“They represent mainstream white Australian culture and a particular type of Australian masculinity that is held as the ideal. This excludes every other kind of masculinity, especially queer masculinity and Asian masculinity, which is often coded as queer or effeminate even when they are not.”

Parker-Chan’s creden­tials as an Australian outsider are impeccable. She was born in New Zealand to a Malaysian mother, who left Kuala Lumpur to continue her studies overseas. Parker-Chan was seven years old when the family relocated to Australia.

“I was raised quite Chinese by my mother in this little group of high-achieving, upper-middle-class Asians who played the piano and violin and got good grades. We kept to ourselves, but that did offer protection and gave me a sense of Chinese identity.”

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Driven by a “stereotypical tiger mother”, Parker-Chan won a scholarship to a “fairly posh private school”, where she encountered Australia’s macho elite first-hand. “It was white boys with blond hair who could play football and row. If you were a queer Asian kid who’s not quite female and not quite male, where do you fit in?”

Starved of role models (“Keanu Reeves was all we had”), Parker-Chan tried to answer these questions of belonging by reversing her mother’s trajectory and moving to Asia. “Good old Australia,” she says wryly. “I left as soon as I could.”

She worked first as a diplomat, “which is a really fancy way of saying that I was an extremely low-level, bureaucratic functionary in the embassy”. Later she moved into international development, specialising in human rights, gender equality and LGBT rights.

Although she travelled extensively across the continent, Parker-Chan lived for the best part of a decade in East Timor and then Indonesia, where she met her spouse and began raising their daughter (now aged nine), before moving back to Australia.

The experience was by turns formative and challenging. “There’s nothing like living in Asia to make a Western-raised Asian person realise they’re not actually Asian,” she says with a laugh, before describing her spouse, an expat who grew up in Indonesia, as “in many ways more Asian than I am. But then no one expects him to be Asian, whereas I thought of myself as Asian. Everyone was like, ‘You are not one of us.’”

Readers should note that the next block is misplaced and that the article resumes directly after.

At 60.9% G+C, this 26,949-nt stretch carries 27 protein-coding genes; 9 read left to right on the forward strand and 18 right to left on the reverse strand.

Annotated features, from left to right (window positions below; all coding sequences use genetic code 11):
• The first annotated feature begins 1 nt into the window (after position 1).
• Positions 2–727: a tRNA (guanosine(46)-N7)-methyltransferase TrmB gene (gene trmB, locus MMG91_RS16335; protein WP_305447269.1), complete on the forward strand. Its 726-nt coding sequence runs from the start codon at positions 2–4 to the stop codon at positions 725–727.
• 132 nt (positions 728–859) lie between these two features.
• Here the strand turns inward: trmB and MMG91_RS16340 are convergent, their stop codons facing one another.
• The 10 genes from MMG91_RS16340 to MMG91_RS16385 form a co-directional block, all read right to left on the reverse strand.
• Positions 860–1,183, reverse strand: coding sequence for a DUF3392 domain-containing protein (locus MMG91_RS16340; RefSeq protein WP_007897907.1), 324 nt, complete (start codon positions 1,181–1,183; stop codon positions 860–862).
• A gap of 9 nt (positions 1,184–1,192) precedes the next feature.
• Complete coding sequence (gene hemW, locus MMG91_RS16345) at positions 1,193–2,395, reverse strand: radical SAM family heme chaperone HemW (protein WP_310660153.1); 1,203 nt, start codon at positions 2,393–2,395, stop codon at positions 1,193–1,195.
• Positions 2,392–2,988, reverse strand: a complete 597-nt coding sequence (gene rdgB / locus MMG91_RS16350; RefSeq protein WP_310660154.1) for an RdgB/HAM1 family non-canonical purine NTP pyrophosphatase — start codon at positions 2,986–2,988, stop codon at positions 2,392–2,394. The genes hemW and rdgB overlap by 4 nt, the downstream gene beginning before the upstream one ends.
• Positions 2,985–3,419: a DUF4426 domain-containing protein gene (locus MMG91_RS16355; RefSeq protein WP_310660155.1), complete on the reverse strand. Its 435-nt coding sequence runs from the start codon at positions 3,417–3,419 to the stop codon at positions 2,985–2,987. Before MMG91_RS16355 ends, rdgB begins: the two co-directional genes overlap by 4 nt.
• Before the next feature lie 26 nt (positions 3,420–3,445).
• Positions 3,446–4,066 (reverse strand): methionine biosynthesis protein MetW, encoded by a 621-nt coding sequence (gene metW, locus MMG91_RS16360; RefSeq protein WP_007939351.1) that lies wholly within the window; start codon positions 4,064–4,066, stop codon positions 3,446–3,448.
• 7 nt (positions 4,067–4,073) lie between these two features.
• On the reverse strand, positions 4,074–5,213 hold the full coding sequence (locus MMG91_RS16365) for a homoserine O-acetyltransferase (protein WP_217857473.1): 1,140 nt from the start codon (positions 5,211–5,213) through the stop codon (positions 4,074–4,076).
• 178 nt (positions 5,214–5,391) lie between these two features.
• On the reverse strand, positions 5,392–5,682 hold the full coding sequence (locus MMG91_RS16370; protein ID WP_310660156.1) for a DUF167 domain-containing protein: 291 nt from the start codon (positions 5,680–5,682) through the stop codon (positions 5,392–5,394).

The cover of Parker-Chan’s book.

If this provided a shock to the system, then Parker-Chan’s encounters with Asian media – above all, those addictive Chinese and Korean TV dramas – were more affirming.

“Just seeing everyone on screen being Asian. No one had to be the singular Asian who had the entire burden of representation. People were free to be human. It’s stunning and sad that this was the first time I’d seen it. It was truly eye-opening.”

Indeed it seems that, frustrated in her attempts to find an ideal home on either continent, Parker-Chan began to build one in her own imagination. This started as a reader, projecting dreams of belonging onto characters in fantasy fiction. “I always identified with the half-elves. Anyone who was a bit on the margins.”

From here Parker-Chan graduated to fan fiction. “This is often where queer writers explore romantic stories not represented in the mainstream.” These experiments in turn led her to join a writers’ group. “I think we were all looking for a book with a lot of emotionality, that represented queer sexuality and desire in a way that was cathartic.”

Unable to find such a book in bookstores, Parker-Chan decided to write one of her own that would reflect her many identities. “I couldn’t write a book that would appeal to the mainstream Chinese audience. That’s not who I am,” she says. “The bones of my novel are like a Marvel farm boy rise to power. It really is East meets West, which is what I am, too. The mixed-race, diaspora person.”

The good news for readers everywhere is Zhu’s story is not finished. Parker-Chan is hard at work on a sequel. As for Parker-Chan herself, it seems that She Who Became the Sun has provided that longed-for home from home. “I got all my identity issues out on the page. And that’s a pretty good form of therapy.”